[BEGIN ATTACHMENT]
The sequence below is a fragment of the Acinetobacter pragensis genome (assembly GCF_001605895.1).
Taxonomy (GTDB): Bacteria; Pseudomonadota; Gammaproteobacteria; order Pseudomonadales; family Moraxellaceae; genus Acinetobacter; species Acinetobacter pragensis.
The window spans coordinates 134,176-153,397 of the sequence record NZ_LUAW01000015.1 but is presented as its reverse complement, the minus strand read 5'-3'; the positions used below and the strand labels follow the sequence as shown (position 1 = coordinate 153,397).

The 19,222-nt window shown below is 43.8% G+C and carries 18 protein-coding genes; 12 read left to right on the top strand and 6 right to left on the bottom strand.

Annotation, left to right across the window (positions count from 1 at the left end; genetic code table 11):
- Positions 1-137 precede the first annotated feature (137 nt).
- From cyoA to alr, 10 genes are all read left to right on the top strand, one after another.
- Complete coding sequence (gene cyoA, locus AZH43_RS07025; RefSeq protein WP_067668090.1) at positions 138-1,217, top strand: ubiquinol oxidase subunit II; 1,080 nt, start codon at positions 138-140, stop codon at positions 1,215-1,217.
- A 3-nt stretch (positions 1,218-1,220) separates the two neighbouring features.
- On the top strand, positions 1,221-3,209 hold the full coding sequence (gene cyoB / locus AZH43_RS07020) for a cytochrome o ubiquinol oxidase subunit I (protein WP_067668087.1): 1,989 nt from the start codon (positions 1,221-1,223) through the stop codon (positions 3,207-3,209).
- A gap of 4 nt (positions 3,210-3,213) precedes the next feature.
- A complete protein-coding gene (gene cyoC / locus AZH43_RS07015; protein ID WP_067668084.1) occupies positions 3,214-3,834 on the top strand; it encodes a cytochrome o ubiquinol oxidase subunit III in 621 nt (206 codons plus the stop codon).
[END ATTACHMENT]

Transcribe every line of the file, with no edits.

The sequence below is a fragment of the Acinetobacter pragensis genome (assembly GCF_001605895.1).
Taxonomy (GTDB): Bacteria; Pseudomonadota; Gammaproteobacteria; order Pseudomonadales; family Moraxellaceae; genus Acinetobacter; species Acinetobacter pragensis.
The window spans coordinates 134,176-153,397 of the sequence record NZ_LUAW01000015.1 but is presented as its reverse complement, the minus strand read 5'-3'; the positions used below and the strand labels follow the sequence as shown (position 1 = coordinate 153,397).

The 19,222-nt window shown below is 43.8% G+C and carries 18 protein-coding genes; 12 read left to right on the top strand and 6 right to left on the bottom strand.

Annotation, left to right across the window (positions count from 1 at the left end; genetic code table 11):
- Positions 1-137 precede the first annotated feature (137 nt).
- From cyoA to alr, 10 genes are all read left to right on the top strand, one after another.
- Complete coding sequence (gene cyoA, locus AZH43_RS07025; RefSeq protein WP_067668090.1) at positions 138-1,217, top strand: ubiquinol oxidase subunit II; 1,080 nt, start codon at positions 138-140, stop codon at positions 1,215-1,217.
- A 3-nt stretch (positions 1,218-1,220) separates the two neighbouring features.
- On the top strand, positions 1,221-3,209 hold the full coding sequence (gene cyoB / locus AZH43_RS07020) for a cytochrome o ubiquinol oxidase subunit I (protein WP_067668087.1): 1,989 nt from the start codon (positions 1,221-1,223) through the stop codon (positions 3,207-3,209).
- A gap of 4 nt (positions 3,210-3,213) precedes the next feature.
- A complete protein-coding gene (gene cyoC / locus AZH43_RS07015; protein ID WP_067668084.1) occupies positions 3,214-3,834 on the top strand; it encodes a cytochrome o ubiquinol oxidase subunit III in 621 nt (206 codons plus the stop codon).